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Making your money go further: The benefits of planned giving

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Whether you want to advance medical research, protect the environment, support the arts, or help the people who need it in your community and around the world, giving back speaks to who you are and the values you hold.

But did you know that there are more strategic and tax-efficient ways to support the causes that matter to you than simply donating cash?

Here are three alternative ways to help you achieve your philanthropic goals:

In Kind Donations 

If you want to make a gift to your favourite charity while also saving more on your taxes, consider donating publicly traded securities rather than cash. Under the current tax rules, the government encourages in-kind donations in a couple of ways:

  1. When you donate publicly traded securities, you can claim the donation tax credit for the value of the securities on the date that the charity receives them. For the first $200 of donations you claim each year, the federal donation credit is 15%. Each province also provides a provincial donation tax credit. Once you have made at least $200 of donations in any given year, more donations save more tax.
  1. If the publicly-traded securities have appreciated in value since you purchased them, the tax on this gain is eliminated when you donate the securities directly to charity, rather than selling them and donating the proceeds. 

These benefits often make in-kind donations a more attractive option than donating cash for many high-net-worth individuals. 

But things are changing

The 2024 federal budget proposed several amendments to the Alternative Minimum Tax (AMT) that could have tax consequences for high-income taxpayers who make large donations. Three notable changes are:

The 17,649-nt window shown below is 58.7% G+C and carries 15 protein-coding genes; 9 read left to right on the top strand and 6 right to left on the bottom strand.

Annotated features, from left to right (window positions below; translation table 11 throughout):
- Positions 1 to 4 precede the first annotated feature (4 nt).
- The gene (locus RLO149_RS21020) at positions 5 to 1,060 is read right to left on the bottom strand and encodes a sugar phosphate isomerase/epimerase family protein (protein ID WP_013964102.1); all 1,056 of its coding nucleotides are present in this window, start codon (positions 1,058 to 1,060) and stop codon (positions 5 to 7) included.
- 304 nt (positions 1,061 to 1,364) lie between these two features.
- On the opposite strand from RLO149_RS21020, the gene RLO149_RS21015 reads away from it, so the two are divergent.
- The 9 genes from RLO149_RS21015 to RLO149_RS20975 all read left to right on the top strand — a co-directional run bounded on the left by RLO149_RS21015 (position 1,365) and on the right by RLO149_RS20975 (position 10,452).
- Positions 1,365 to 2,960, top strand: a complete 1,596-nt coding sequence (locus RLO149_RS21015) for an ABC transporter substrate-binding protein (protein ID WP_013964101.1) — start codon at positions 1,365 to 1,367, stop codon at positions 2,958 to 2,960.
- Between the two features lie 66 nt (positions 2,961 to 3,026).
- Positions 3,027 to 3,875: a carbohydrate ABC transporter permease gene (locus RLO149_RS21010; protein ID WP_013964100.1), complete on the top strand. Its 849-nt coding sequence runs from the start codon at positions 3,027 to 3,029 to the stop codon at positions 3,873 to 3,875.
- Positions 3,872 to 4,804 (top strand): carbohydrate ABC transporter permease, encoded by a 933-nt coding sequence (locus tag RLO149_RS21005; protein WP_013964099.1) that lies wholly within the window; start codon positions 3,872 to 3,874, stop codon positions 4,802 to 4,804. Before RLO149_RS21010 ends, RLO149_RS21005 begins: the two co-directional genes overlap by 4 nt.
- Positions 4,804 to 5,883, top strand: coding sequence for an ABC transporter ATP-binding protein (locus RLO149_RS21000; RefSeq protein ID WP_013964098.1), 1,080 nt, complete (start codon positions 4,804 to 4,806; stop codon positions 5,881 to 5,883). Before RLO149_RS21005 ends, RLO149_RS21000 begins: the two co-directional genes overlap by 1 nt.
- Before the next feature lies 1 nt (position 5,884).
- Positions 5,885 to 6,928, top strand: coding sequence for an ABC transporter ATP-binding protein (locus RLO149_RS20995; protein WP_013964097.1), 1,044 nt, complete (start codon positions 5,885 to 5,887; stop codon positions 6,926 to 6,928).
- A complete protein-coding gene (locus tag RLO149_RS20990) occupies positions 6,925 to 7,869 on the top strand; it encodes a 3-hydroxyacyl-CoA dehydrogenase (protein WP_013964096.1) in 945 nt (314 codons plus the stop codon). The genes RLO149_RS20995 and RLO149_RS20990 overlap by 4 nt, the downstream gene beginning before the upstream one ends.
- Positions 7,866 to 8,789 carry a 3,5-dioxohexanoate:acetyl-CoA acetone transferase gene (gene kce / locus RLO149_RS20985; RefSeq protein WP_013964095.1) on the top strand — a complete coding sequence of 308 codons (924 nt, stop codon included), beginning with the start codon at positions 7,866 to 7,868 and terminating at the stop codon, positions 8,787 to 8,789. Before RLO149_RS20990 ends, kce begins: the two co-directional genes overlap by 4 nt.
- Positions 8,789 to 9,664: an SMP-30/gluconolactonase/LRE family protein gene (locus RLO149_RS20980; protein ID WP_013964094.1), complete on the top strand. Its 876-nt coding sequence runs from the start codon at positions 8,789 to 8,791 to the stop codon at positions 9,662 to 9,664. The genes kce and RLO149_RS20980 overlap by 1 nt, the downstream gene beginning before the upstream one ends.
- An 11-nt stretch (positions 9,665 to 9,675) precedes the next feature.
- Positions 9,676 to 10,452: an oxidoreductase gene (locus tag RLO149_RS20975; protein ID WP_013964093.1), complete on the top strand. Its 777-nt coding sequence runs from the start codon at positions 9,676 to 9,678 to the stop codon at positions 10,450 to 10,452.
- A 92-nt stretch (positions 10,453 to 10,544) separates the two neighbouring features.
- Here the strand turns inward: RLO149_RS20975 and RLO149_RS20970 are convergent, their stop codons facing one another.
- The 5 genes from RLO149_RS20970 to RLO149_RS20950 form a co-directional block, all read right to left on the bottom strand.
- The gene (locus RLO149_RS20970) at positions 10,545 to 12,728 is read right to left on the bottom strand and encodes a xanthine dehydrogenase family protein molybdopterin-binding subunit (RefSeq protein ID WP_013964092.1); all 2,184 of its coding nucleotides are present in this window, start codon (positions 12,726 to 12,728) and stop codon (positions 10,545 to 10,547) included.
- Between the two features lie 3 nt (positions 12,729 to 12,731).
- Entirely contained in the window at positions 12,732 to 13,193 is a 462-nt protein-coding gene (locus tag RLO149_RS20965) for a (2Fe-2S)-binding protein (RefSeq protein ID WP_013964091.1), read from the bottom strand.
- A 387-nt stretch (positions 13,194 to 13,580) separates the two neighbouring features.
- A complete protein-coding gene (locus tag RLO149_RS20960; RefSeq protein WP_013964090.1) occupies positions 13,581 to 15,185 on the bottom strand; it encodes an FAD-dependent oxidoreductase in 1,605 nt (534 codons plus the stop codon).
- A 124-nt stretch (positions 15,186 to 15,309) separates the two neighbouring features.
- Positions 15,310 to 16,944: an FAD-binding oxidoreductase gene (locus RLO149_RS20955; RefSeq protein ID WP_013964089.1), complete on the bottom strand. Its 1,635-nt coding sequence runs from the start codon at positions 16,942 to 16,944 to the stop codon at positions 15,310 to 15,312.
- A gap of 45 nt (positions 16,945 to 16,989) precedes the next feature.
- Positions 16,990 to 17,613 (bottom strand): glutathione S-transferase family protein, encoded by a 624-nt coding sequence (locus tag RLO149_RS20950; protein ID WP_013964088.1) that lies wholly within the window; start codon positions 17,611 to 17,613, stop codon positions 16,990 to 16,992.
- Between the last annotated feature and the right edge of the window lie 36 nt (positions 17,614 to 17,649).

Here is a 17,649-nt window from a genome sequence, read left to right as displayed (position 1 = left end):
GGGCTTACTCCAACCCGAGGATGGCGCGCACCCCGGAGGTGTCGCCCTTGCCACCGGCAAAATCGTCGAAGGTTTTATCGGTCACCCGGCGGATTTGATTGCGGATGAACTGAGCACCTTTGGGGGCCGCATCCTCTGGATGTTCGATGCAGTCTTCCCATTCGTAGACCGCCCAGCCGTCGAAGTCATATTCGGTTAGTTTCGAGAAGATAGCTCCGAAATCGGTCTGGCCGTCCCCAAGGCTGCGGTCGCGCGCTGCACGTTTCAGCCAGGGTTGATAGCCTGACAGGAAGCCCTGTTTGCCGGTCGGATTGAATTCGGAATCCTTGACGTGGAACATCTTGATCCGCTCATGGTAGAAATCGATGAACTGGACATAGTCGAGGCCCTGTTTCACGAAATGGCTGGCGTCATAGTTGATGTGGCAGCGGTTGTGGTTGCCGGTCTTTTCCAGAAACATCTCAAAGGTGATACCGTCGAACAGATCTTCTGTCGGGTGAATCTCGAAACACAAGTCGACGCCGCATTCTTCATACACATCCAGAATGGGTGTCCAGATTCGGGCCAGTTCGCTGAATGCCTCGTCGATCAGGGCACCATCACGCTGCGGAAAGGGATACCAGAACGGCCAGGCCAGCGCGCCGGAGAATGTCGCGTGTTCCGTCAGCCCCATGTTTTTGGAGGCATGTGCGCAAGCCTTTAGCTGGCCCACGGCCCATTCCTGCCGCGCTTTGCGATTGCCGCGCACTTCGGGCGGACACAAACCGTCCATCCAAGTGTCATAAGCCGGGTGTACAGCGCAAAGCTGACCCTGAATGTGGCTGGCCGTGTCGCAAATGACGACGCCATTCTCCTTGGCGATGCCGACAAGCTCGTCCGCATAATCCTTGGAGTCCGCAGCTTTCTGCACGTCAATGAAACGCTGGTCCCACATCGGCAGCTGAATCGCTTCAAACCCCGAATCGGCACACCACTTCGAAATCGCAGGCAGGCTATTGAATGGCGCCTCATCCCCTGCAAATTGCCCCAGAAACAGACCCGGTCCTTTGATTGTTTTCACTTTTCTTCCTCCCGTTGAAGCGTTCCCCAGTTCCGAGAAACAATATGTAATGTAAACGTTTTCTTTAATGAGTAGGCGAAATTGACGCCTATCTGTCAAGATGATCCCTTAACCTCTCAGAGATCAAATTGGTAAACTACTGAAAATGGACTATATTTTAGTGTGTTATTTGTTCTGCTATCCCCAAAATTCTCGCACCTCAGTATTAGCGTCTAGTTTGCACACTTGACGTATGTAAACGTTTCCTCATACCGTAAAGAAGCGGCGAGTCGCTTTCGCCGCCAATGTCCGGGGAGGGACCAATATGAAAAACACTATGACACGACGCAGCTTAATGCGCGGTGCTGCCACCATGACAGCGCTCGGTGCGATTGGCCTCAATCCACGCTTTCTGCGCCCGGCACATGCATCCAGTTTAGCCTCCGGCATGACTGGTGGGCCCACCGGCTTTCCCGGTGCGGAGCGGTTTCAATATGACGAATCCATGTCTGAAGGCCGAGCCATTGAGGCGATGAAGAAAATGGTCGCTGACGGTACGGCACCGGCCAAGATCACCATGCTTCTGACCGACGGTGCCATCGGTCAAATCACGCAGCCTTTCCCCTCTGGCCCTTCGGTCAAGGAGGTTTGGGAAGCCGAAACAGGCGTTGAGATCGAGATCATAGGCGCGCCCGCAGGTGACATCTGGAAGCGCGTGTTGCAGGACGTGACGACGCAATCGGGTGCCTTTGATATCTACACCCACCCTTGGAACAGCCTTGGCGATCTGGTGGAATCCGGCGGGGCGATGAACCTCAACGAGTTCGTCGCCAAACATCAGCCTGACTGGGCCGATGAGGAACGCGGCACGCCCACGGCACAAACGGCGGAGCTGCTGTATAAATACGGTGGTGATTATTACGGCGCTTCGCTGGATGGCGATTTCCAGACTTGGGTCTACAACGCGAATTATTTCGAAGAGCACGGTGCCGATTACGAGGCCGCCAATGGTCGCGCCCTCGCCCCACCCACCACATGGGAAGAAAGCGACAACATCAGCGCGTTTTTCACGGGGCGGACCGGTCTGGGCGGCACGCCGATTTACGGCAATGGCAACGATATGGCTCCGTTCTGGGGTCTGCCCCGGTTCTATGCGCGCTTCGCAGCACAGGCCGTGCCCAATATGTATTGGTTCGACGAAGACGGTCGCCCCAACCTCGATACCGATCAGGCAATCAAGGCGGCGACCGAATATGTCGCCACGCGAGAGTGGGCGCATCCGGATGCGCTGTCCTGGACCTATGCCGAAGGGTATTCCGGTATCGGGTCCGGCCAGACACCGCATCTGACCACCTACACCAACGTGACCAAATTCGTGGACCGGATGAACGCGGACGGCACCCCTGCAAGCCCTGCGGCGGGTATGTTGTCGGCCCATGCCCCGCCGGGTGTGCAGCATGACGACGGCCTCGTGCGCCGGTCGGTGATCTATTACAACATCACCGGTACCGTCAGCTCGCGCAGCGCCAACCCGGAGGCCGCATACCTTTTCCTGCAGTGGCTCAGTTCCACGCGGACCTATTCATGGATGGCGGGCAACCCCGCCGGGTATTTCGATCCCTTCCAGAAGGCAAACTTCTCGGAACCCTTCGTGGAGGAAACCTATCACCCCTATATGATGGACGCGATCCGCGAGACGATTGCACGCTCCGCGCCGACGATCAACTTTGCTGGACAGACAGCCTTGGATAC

• 100% of capital gains will now be included in the AMT base (up from 80%);
  • 30% of capital gains on donations of qualifying securities will now be included in the AMT base (up from 0%);
  • And 80% deduction for the donation tax credit (down from 100%).

How will these changes impact the way your donations are taxed?

If you plan on making a large charitable donation, the proposed rules may add some complexity to your situation. However, there are ways to minimize the potential impact. Talk to your advisor about the best ways to support the causes that matter to you in the most tax-efficient way possible.

Private Foundations

Thinking about starting your own private foundation? The administrative, tax, legal, and accounting requirements can be costly and time consuming. Luckily, there is a simple solution: Donor Advised Funds (DAFs). 

A DAF is like having your own charitable foundation, but without the high costs and complexity. It essentially piggybacks on certain public foundations (i.e. those established by a financial institution) by permitting you to create a “mini-foundation” within the larger public foundation. 

So how does it work?

You start by making a donation to your DAF. The minimum required donation varies, but is typically at least $10,000. You can donate cash, publicly listed securities, life insurance policies, and gifts from your estate through your will.